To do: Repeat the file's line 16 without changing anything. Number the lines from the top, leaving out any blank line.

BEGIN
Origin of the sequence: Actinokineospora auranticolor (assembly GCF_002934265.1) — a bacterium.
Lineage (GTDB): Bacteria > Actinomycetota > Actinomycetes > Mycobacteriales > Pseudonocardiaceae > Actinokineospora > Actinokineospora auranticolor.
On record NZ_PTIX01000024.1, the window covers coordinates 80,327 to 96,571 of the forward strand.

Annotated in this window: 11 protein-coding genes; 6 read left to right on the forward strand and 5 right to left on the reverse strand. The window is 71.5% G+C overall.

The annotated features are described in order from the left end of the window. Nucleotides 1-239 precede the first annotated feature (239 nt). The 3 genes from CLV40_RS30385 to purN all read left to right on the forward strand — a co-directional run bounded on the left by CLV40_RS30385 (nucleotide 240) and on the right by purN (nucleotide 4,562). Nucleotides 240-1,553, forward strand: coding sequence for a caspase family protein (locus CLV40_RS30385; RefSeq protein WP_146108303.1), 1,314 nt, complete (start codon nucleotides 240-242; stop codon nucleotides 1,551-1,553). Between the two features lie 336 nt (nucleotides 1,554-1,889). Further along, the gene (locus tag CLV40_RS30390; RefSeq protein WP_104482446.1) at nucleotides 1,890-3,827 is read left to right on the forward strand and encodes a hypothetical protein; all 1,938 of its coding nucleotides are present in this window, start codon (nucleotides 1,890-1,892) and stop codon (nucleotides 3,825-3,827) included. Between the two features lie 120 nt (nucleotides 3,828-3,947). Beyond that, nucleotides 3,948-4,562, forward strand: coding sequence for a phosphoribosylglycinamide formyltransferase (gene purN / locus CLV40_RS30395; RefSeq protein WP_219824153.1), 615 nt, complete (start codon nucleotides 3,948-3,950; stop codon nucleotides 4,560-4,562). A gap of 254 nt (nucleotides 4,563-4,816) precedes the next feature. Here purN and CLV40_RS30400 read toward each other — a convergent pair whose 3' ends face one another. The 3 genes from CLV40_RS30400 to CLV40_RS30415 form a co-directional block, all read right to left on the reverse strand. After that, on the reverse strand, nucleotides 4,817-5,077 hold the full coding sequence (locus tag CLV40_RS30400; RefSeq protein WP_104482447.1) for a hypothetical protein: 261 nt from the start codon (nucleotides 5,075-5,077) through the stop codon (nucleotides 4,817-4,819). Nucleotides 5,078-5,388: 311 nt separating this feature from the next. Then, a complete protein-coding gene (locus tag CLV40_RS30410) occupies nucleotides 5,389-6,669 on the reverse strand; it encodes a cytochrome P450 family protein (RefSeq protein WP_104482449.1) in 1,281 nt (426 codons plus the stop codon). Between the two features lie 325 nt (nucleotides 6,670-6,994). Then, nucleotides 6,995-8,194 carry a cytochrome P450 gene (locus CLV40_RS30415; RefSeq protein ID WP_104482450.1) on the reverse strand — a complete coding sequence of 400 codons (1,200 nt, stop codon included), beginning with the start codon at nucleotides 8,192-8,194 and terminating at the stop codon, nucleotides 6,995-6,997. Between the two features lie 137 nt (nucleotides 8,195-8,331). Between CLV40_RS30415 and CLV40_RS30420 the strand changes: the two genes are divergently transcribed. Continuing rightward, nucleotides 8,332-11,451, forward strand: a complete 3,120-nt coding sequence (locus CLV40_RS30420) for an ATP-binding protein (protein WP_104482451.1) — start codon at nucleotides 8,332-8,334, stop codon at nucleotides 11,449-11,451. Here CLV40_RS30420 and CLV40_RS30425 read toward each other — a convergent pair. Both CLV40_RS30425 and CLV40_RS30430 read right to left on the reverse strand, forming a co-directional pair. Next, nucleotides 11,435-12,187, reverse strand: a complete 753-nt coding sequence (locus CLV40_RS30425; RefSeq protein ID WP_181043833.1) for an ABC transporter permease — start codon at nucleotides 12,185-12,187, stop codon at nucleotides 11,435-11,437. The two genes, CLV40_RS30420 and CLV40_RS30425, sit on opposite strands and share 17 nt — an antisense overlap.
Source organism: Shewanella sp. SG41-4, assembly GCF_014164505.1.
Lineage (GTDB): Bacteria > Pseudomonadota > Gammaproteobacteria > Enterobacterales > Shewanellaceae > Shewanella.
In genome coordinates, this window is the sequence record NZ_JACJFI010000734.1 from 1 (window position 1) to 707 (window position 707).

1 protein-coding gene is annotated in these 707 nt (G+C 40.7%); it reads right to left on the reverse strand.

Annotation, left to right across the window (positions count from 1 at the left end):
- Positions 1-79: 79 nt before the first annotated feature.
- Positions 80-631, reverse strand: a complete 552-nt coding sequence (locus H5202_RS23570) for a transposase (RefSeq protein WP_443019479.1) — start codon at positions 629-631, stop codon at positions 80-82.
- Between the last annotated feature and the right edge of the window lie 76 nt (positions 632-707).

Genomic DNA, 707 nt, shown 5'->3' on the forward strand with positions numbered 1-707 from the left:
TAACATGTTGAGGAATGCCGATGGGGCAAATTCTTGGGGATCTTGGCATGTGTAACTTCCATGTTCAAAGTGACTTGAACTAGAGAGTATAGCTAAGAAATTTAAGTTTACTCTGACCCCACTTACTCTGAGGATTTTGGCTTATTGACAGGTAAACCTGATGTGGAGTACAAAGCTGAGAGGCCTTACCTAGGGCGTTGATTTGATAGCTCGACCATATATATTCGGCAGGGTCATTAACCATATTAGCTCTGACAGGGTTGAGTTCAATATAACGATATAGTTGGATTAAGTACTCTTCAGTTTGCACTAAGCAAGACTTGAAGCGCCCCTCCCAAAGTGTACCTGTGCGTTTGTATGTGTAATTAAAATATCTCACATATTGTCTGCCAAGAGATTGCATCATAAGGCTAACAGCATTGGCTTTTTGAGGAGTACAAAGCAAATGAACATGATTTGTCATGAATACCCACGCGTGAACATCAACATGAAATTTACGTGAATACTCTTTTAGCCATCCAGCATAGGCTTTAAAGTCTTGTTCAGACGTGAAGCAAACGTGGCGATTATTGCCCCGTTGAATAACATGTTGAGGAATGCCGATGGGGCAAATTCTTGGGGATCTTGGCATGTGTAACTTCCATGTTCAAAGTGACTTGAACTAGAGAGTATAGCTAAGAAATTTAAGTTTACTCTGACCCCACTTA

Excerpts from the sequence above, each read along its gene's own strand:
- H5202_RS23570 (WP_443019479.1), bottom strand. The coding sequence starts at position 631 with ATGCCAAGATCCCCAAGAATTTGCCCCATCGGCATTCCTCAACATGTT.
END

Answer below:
Excerpts from the sequence above, each read along its gene's own strand: